Their business may be just three years young but it's built on heritage dating back to 1846.
Ned Scholfield and his wife Raquel Boedo are the fresh young faces behind Melbourne-based woollen jumper label McIntyre and they have just returned from showing their Australian made range at the world's biggest fair for men's wear, Pitti Uomo in Florence, Italy.
As the name suggests, McIntyre's heritage is Scottish.
Mr Scholfield's ancestor Duncan McIntyre came to Australia as a cabin boy aboard a ship in 1846 and promptly sought work on a farm at Clunie in the Western District of Victoria.
It is where he was introduced to Merino sheep and the attraction was instant encouraging him to work hard and save to buy his own property.
He bought land at Tabor, 300km south west of Melbourne in the Western District, called it Glenoe and established his own Merino sheep breeding enterprise.
The property is still in family hands today under the care of Mr Scholfield's cousin Tom Scholfield and running 2000 Bindawarra blood ewes, averaging about 18.5 micron with more recent ram purchases from the Connewarran, Toland and Curlew studs, Victoria.
About 1000 crossbred ewes plus lambs also call Glenoe home.
Mr Scholfield was raised at Glenoe, but like many of his generation probably didn't fully appreciate what was sitting right under his nose and left for the bright lights of Melbourne to study social science at Swinburne University.
The opportunity for a one year cultural exchange program saw him jetting off to the Netherlands in 2008 and it's where he met his wife Raquel.
When they returned to Australia he took on a role at fashion distribution house Abyss, his first taste of the rag trade and probably where the seed for what was to follow was sown.
During an ensuing stint as sales manager at luggage manufacturer Crumpler, he says it dawned on him about missed opportunities.
"Here I was a kid who had grown up on a sheep farm and I'd found a passion for fashion," Mr Scholfield said.
"How many people get the chance to put those two things together.
"I thought I am a young guy with an interest in wool so why can't I spark the same enthusiasm for wool, especially knitwear, in other young people."
Mr Scholfield said there were other traditional woollen jumpers on the market at the time but he felt they lacked fitted designs and bright colour palettes more appealing to his generation.
"I wanted pop colours, bright colours that pop out of the page at you," Mr Scholfield said.
And so with full support from Raquel, McIntyre was born.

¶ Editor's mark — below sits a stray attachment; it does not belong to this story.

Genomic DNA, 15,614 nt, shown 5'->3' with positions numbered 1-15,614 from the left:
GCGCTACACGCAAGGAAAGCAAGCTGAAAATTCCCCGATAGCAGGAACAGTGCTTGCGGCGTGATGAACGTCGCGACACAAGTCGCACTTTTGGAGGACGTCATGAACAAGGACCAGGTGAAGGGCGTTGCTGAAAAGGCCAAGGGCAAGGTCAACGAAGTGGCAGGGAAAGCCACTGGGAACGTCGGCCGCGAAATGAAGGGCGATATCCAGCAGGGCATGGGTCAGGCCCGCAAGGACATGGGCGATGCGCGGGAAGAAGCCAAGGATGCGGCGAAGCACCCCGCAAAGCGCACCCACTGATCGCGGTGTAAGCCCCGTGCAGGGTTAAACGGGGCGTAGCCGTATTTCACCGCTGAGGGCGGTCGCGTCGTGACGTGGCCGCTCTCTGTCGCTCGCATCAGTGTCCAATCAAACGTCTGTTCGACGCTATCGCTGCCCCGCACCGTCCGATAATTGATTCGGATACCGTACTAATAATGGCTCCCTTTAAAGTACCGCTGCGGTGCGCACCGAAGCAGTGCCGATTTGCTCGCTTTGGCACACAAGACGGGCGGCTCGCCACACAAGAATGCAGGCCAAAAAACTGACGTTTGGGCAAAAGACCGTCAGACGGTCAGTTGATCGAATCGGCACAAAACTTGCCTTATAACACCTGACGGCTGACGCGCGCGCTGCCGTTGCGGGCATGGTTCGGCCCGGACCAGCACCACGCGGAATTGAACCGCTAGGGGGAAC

The couple, in their early 30s, started with men's jumpers sourcing Australian Woolmark certified yarn and using about 500 grams of yarn per garment.
Their first two designs, produced at A & B Knitters were named after his ancestor Duncan and Duncan’s brother Colin and the range was launched in March 2017.
It was small, just 300 pieces, but the interest and demand was such they were encouraged to pursue their passion.
This year they ramped up production to 500 pieces and are planning to exceed 1000 pieces next year.
"Everyone I explain the label to loves it," Mr Scholfield said.
"They totally get what we are doing.
"The hardest thing is finding the time to do be able to everything."
McIntyre garments are marketed through their own e-commerce store mcintyreaustralia.com, via online retailer The Iconic and through selected boutiques in Sydney and Melbourne.
Mr Scholfield said, much to his surprise greatest demand was coming from inner city Sydney, from their target audience of 25 to 45 year old young professionals.
"They are mostly wearing it for office wear, often replacing a collared shirt with our jumpers because they are soft and comfortable to wear and because of their quality they look good," he said.
For the second season two female lines, named Polly and Marian after Duncan and Colin's wives, were added to the range.
Bright colours such as red and orange have proved most popular with men while pastel pink remains a favourite of the ladies.
Along with Blundstone boots and RM Williams, McIntyre was one of few Australian labels displaying at Pitti Uomo.
"It sounds strange but we actually came to this event in Italy to talk to Asia," Mr Scholfield said.
"Pitti is the biggest fair for men's fashion in the world, it is recognised as a place for premium products and known to have a lot of Asian buyers visiting.
"Premium quality is what we want to be recognised for and I know Made in Australia means a lot in Asia," he said.
"Our aim is to grow the business into a major Australian company selling Australian wool garments globally."
The range currently includes men's and women's crew and v-neck jumpers and bolder cable knit jumpers and cardigans for men.
For Ms Bodeo, a city girl from Rotterdam, the introduction to wool has been a steep learning curve but her passion is now just as intense as that of her husband who was born to it.
"It was a total eye opener to me," she said.
"I like many Dutch people knew little of wool but thought it was itchy and scratchy.
"Good wool, good Australian wool, is not like that at all and I want to educate the audience to this, especially city people.
Mr Scholfield said the trip to Pitti had been well worthwhile with lots of positive feedback about the brand and quality of the products and interest in the story behind the brand, particularly from Japan and Korea.